Risk management is a universal concept closely associated with managing and maintaining a balanced and diversified portfolio. The principle is highly applicable for startup investors but presents itself as an oxymoronic thought to startup founders. This is because startups are based on all-in high-risk project ideas that could either go big or bring the entire organisation down. But there are certain ways to reduce the impact of a failed idea and prevent your company from completely falling into a dark abyssal. Here are three ways to mitigate risks involved with startups.
- Believe in Luck and Gamble
The first thing that should understand is that startups are high-risk, high-reward scenarios wherein everybody is going in blind, and nobody is sure of the outcome. Markets are dynamic, and nobody can guarantee their future direction. Startups fuel the complexity and fickleness of the market by adding new concepts and ideas that may sway the customers. Ideally, theory and practice should be the same, but we don’t live in an ideal world.
Unpredictable and surprising contenders bag victories, while reliable and well-established businesses face failures. The epitome of such a scenario was observed in the COVID pandemic. Skype laid the foundation for a reliable video-conferencing app for work-based interactions for years and lost the battle by a wide margin to the underdog Zoom. Consequently, to add insult to Skype’s injury, several other platforms originated to shorten its market share further.
So, as a startup founder, it is not your responsibility to act like a theoretician or a market expert (you might pretend to do so in front of the investors). Your job is to be an empiricist and a visionary. You should constantly conduct small tests and experiments to improve your product or service continuously. Make smart investments in ideas with big potential. Like the people of old said, “Don’t put all your eggs in one basket.”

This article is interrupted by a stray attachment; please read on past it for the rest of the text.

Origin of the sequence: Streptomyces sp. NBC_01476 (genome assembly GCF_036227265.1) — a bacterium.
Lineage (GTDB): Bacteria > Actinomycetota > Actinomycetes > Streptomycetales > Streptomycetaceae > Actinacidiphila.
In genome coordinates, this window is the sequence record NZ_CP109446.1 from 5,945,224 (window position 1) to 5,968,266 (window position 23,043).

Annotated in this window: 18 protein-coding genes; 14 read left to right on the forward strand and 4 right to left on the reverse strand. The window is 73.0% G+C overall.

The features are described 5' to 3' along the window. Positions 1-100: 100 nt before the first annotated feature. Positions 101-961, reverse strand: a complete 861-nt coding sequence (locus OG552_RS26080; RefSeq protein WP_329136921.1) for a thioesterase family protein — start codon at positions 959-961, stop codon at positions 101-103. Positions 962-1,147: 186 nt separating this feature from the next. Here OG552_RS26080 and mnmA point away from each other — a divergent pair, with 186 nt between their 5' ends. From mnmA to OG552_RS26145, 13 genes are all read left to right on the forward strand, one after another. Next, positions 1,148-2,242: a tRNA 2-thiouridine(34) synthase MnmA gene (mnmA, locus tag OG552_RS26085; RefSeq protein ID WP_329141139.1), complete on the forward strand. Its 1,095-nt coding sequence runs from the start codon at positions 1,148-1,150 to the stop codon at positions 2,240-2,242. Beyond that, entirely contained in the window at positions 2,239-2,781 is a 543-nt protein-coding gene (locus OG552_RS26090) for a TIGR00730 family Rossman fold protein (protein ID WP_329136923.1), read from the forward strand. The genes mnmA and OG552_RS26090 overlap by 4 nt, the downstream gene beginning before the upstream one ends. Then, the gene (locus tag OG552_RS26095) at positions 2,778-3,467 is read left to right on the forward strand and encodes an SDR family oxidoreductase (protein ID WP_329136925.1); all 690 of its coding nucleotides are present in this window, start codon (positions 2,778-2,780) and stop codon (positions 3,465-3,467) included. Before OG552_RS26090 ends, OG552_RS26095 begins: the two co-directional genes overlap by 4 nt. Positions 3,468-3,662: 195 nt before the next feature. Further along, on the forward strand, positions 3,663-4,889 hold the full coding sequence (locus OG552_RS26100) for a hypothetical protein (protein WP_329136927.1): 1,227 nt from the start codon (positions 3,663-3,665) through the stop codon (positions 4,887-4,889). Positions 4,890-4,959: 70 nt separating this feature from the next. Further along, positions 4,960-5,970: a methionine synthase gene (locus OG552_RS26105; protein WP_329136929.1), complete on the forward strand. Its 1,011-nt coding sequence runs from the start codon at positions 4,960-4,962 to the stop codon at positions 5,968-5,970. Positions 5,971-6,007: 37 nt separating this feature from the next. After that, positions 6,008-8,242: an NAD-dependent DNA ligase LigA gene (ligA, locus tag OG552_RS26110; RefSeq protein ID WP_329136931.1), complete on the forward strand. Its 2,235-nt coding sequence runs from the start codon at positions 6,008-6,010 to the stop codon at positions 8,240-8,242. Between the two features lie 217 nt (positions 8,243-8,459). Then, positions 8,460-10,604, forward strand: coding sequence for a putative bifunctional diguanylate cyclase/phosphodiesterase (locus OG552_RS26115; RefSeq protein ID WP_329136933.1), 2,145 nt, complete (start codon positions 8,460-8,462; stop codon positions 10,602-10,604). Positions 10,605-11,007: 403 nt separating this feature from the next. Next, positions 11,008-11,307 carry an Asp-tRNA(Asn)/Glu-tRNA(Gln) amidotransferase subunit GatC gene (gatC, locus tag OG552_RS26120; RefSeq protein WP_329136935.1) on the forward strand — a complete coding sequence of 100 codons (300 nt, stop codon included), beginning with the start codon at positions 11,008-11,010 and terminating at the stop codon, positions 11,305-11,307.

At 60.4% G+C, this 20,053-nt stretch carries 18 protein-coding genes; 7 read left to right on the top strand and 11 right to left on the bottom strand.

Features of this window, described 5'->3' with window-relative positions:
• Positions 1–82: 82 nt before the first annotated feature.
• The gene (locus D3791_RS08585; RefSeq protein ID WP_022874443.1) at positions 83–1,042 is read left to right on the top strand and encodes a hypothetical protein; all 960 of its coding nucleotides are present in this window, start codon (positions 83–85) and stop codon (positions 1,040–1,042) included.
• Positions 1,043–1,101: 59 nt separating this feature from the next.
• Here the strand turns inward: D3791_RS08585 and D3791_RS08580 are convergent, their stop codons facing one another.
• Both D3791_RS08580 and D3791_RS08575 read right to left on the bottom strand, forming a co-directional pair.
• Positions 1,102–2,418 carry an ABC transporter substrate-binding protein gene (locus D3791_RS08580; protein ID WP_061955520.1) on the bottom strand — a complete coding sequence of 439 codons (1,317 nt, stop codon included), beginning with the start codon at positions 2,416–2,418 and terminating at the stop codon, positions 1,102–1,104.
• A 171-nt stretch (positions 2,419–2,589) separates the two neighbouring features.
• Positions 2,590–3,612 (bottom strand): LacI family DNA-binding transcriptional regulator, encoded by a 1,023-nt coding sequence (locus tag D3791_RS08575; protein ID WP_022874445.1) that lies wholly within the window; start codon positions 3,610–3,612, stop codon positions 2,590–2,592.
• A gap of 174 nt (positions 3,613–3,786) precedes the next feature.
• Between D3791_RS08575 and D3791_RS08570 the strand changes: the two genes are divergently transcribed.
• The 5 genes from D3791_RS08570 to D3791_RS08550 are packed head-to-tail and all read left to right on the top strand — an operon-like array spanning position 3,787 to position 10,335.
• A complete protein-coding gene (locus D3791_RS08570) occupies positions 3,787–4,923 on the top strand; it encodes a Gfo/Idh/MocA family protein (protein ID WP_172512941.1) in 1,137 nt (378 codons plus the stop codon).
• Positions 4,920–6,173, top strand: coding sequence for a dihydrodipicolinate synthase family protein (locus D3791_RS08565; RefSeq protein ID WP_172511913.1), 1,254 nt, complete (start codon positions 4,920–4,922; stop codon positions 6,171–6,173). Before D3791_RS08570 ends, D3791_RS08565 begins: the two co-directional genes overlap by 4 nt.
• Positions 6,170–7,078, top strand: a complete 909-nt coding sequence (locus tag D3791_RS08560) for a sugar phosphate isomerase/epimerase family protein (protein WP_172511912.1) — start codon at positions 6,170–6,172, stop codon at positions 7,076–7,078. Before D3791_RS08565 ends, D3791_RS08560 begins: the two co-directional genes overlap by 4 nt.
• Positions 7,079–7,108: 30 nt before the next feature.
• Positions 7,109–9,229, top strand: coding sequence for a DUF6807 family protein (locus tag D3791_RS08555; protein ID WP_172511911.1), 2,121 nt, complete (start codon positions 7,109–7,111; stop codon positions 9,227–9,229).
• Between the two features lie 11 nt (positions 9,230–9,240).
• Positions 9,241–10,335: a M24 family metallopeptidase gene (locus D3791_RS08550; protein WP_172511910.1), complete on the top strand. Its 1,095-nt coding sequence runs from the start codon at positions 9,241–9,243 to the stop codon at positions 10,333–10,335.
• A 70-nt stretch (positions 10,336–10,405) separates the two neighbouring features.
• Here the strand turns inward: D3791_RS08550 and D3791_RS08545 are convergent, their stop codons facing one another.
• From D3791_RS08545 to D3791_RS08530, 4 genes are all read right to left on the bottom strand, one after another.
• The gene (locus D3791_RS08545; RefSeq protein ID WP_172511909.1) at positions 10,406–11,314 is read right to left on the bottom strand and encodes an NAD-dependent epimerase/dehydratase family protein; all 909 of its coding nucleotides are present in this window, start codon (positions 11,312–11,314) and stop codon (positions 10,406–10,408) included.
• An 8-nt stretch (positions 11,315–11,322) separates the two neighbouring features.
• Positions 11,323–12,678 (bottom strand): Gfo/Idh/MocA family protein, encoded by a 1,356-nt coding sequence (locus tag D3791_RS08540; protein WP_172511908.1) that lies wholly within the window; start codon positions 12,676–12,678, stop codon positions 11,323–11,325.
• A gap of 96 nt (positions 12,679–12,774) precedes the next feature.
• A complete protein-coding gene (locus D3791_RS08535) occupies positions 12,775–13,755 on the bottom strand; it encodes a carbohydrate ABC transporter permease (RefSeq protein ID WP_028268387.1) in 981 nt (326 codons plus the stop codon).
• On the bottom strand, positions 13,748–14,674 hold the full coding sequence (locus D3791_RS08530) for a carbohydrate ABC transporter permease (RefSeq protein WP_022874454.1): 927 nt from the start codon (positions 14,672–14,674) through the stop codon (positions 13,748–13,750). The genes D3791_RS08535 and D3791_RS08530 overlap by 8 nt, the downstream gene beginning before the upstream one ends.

- Fail Fast
Unless you have countless successful startups and have the best business idea in the world, the chances are that you wouldn’t have a lot of capital lying around to make numerous large investments. So, you are bound to make small investments and remain vulnerable to failure. However, you could mitigate this risk by playing it smart. Not all your investments will reap profits for you. So, make small investments but diversify your options and always have a few backup ideas to invest in.
Time management is the fine line between winning and losing. Fail fast and be prepared to learn from the mistake and move on quickly. Resilience and tenacity are paramount requirements for a successful startup founder. Right yourself when an idea doesn’t work and pivot to its more promising variation, or just start something new entirely.
- Keep it Simple and Keep it Clear
Complexity in your early stages will lead you to your demise. Remember that you don’t have a lot of resources to squander, and complex and sophisticated integrated systems are costly. You have limited time and effort and attempting to produce something complex is a fool’s errand. Also, the likely outcome is a failure, so hoping for sophistication in the early stages doesn’t make sense. Consequentially, complexity fuels failure. The more intricate the machine is, the more it isn’t easy to fix. Hence, if you build a complex, innovative idea, then chances are that you would not be able to find a mechanic to fix the problem. Also, complexity accumulates naturally around a successful project.
Risk management can be applied to any business scenario but is the most unreliable in the startup business. Moreover, the unpredictability of the market and new ideas further add fuel to flames. However, implement the aforementioned principles to cushion the blow of future failures (if any).